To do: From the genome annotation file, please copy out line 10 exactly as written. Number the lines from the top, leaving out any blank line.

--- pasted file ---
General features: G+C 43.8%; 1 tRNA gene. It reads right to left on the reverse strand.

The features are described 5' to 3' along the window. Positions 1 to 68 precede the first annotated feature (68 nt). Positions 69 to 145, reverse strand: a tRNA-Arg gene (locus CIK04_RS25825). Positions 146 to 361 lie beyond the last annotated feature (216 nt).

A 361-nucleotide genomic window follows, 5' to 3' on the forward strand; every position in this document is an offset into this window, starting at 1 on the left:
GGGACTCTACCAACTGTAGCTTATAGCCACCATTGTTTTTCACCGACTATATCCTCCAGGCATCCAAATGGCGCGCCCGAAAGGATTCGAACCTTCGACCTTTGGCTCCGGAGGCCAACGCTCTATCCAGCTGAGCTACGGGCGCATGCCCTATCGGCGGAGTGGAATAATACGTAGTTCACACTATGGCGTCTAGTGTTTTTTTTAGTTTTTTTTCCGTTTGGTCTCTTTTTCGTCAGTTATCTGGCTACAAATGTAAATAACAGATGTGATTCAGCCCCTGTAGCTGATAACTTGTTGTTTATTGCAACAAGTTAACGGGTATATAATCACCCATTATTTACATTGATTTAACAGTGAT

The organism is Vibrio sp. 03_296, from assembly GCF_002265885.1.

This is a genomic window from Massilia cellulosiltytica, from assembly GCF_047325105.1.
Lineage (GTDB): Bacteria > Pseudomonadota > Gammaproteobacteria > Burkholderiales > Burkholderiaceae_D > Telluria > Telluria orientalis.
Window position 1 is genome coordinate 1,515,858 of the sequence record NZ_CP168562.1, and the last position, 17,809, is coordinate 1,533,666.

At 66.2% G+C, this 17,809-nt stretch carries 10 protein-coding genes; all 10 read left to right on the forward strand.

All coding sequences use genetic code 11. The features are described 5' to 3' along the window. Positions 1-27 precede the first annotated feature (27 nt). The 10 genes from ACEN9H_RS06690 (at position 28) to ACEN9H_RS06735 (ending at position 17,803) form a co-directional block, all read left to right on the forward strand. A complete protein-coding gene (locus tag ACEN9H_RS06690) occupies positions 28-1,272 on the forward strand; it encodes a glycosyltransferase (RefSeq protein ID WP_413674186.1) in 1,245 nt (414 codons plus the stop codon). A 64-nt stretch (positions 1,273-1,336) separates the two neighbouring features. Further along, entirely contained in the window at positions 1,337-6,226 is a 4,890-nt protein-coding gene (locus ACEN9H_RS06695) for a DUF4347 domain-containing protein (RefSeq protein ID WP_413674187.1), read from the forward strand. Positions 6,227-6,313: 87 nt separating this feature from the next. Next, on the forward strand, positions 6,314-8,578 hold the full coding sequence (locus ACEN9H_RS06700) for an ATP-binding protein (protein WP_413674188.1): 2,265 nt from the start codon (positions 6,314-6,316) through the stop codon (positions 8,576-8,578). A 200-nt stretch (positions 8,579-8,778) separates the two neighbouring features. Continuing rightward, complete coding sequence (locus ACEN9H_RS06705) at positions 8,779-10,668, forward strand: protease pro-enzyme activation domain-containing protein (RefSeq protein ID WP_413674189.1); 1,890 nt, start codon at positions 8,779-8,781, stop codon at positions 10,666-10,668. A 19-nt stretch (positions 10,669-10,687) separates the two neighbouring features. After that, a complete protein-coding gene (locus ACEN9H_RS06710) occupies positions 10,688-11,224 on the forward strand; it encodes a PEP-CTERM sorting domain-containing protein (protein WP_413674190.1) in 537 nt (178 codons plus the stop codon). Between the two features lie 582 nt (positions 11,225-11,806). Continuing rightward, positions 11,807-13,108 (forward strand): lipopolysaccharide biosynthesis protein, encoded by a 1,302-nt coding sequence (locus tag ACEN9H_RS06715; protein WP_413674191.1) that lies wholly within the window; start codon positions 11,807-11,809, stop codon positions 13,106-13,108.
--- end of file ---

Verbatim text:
All coding sequences use genetic code 11. The features are described 5' to 3' along the window. Positions 1-27 precede the first annotated feature (27 nt). The 10 genes from ACEN9H_RS06690 (at position 28) to ACEN9H_RS06735 (ending at position 17,803) form a co-directional block, all read left to right on the forward strand. A complete protein-coding gene (locus tag ACEN9H_RS06690) occupies positions 28-1,272 on the forward strand; it encodes a glycosyltransferase (RefSeq protein ID WP_413674186.1) in 1,245 nt (414 codons plus the stop codon). A 64-nt stretch (positions 1,273-1,336) separates the two neighbouring features. Further along, entirely contained in the window at positions 1,337-6,226 is a 4,890-nt protein-coding gene (locus ACEN9H_RS06695) for a DUF4347 domain-containing protein (RefSeq protein ID WP_413674187.1), read from the forward strand. Positions 6,227-6,313: 87 nt separating this feature from the next. Next, on the forward strand, positions 6,314-8,578 hold the full coding sequence (locus ACEN9H_RS06700) for an ATP-binding protein (protein WP_413674188.1): 2,265 nt from the start codon (positions 6,314-6,316) through the stop codon (positions 8,576-8,578). A 200-nt stretch (positions 8,579-8,778) separates the two neighbouring features. Continuing rightward, complete coding sequence (locus ACEN9H_RS06705) at positions 8,779-10,668, forward strand: protease pro-enzyme activation domain-containing protein (RefSeq protein ID WP_413674189.1); 1,890 nt, start codon at positions 8,779-8,781, stop codon at positions 10,666-10,668. A 19-nt stretch (positions 10,669-10,687) separates the two neighbouring features. After that, a complete protein-coding gene (locus ACEN9H_RS06710) occupies positions 10,688-11,224 on the forward strand; it encodes a PEP-CTERM sorting domain-containing protein (protein WP_413674190.1) in 537 nt (178 codons plus the stop codon). Between the two features lie 582 nt (positions 11,225-11,806). Continuing rightward, positions 11,807-13,108 (forward strand): lipopolysaccharide biosynthesis protein, encoded by a 1,302-nt coding sequence (locus tag ACEN9H_RS06715; protein WP_413674191.1) that lies wholly within the window; start codon positions 11,807-11,809, stop codon positions 13,106-13,108.